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Lessons from the great Danny Klinefelter

This Business of Farming: What makes a successful farm manager? Danny Klinefelter knew, and he shared it with countless others.

Mike Wilson, Senior Executive Editor

September 6, 2023

3 Min Read
Danny Klinefelter speaking at a podium
VISION OF SUCCESS: "Business success and survival depend on continuous improvement at a pace necessary to stay in the front of the pack," said Danny Klinefelter.Mike Wilson

Every profession has its heroes and trailblazers: People who ignited widespread positive change.

Architects have Frank Lloyd Wright. Agronomists revere Norman Borlaug, father of the green revolution. For U.S. families looking to become better business managers, that person was Danny Klinefelter.

Klinefelter, a former professor in ag economics at Texas A&M, died earlier this summer. His obituary said he “passed after 76 wonderful and influential years of life on July 24, 2023, in College Station, Texas.”

If you were lucky enough to hear Klinefelter speak, or work with him in his role as a consultant or peer group leader, you know that “influential” is an understatement. I’ve had more light bulb moments when I listened to him speak than I can count.

When he spoke to a farm audience, you could just see those “aha moments” on their faces. He would introduce business concepts into a traditional occupation, but he was doing it in such a kind, matter-of-fact way that it made you think it was just fine to start thinking outside the box.

And many of you started doing just that.

A few years ago at the Farm Futures Business Summit, Klinefelter shared his “20 attributes of highly successful farmers.” Some include:

  • They anticipate and adapt to the changing needs of their markets, recognizing the future will always belong to those who see the possibilities before they become obvious.

  • They are open to exploring new ideas and considering different points of view.

  • They operate more as resource managers than as producers.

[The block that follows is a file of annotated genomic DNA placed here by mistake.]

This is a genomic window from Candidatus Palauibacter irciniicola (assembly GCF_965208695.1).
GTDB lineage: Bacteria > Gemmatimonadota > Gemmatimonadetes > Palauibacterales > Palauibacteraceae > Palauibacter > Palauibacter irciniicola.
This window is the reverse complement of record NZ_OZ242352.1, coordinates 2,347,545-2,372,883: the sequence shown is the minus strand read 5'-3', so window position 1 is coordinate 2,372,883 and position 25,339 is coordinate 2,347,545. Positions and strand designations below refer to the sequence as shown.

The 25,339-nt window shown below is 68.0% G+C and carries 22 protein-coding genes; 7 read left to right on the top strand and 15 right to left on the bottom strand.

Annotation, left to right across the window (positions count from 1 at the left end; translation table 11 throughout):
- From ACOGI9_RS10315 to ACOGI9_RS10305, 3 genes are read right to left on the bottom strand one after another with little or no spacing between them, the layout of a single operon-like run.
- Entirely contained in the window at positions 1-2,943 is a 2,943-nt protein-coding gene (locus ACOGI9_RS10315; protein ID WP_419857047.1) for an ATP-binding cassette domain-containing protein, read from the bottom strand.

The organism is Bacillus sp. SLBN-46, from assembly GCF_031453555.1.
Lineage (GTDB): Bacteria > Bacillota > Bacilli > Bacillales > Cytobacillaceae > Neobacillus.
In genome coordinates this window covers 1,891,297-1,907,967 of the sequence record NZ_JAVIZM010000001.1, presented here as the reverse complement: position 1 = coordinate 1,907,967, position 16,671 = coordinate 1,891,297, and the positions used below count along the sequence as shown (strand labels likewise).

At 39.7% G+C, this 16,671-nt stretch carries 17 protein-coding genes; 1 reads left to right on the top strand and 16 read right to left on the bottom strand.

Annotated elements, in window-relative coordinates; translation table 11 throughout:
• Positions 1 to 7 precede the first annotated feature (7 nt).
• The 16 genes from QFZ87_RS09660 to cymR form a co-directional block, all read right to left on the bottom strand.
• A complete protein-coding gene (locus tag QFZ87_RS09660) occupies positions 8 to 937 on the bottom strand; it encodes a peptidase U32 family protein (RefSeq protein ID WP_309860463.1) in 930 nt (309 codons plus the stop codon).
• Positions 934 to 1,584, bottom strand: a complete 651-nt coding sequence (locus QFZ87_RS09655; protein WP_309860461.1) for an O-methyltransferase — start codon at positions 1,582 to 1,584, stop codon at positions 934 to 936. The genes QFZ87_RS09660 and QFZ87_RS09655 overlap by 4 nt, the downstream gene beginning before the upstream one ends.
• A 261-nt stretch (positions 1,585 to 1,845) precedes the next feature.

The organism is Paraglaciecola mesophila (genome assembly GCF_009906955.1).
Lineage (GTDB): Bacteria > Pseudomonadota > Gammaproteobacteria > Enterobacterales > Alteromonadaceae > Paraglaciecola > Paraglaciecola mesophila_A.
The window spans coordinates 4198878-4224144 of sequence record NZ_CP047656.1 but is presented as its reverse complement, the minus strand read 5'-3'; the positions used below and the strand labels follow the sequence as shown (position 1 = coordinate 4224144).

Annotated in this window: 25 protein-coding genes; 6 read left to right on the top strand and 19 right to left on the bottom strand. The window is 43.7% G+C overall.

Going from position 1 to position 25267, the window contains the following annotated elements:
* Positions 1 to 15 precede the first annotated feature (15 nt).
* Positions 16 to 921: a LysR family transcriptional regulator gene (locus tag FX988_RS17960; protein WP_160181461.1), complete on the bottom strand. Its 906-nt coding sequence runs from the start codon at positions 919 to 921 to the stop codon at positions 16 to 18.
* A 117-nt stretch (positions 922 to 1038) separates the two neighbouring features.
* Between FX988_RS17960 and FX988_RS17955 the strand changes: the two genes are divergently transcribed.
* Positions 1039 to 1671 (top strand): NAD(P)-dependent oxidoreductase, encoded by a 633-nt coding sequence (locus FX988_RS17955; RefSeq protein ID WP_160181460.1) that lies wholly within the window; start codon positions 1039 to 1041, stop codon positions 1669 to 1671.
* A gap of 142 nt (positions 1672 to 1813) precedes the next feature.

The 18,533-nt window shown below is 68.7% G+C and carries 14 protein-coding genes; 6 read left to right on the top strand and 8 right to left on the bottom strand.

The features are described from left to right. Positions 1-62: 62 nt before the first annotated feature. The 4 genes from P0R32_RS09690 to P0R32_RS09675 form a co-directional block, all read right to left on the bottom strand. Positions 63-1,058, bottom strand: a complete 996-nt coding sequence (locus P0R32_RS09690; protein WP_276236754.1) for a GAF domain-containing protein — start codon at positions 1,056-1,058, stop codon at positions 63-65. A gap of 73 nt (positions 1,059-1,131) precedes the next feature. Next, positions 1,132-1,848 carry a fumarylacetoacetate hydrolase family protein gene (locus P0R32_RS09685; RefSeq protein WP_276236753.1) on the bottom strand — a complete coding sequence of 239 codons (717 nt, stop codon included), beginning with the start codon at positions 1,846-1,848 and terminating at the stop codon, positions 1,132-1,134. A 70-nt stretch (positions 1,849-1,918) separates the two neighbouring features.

• They recognize the importance of networking and developing alliances across the value chain.

Every word above flies in the face of tradition, which, in many cases, can and has been the enemy of modern agriculture.

“The most dangerous phrase in the world of business is ‘because we’ve always done it this way,’ ” Klinefelter often said.

He didn’t mince words. He often started his message with this real-world assessment: “In equilibrium, the top end are profitable and growing, the average are hanging in there, and the bottom end are losing money and exiting the industry. Business success and survival depend on continuous improvement at a pace necessary to stay in the front of the pack.”

It snaps you to attention, right? These views might seem common today, but not long ago, they seemed almost coldhearted. But that’s business — some win, some lose. Dr. K was just pointing out the obvious.

When I heard about Klinefelter’s passing, I looked up the dozen or so stories about him I had hoarded away for future reference on my laptop. I wanted to make sure I kept those files handy, because this wisdom is timeless and timely for any generation. His advice was based not on abstract thinking but on common sense.

Klinefelter leaves quite a legacy. He co-wrote the book “Coordinated Financial Statements for Agriculture” in 1978. He taught thousands of students about farm management for 37 years. Seeing a need among farmers for better business acumen, he founded The Executive Program for Agricultural Producers. Then, when TEPAP grads wanted to continue learning, he founded the Association of Agricultural Production Executives, or AAPEX.

Are you a member of a peer group? Klinefelter was an early architect of farm peer groups. He often said, “You don’t know what you don’t know,” and how true it was for all of us. He made us realize we need to get better at running our business.

Many producers do have a college degree, but let’s face it, it’s a lot more fun to be out in a cornfield at harvest than sitting behind a desk analyzing a capital purchase.

Klinefelter’s kind and thoughtful teaching approach helped people see just why those business skills were so vital.

Farewell to a visionary, a true hero and one of ag’s great mentors.

About the Author(s)

Mike Wilson

Senior Executive Editor, Farm Progress

Mike Wilson is the senior executive editor for Farm Progress. He grew up on a grain and livestock farm in Ogle County, Ill., and earned a bachelor's degree in agricultural journalism from the University of Illinois. He was twice named Writer of the Year by the American Agricultural Editors’ Association and is a past president of the organization. He is also past president of the International Federation of Agricultural Journalists, a global association of communicators specializing in agriculture. He has covered agriculture in 35 countries.

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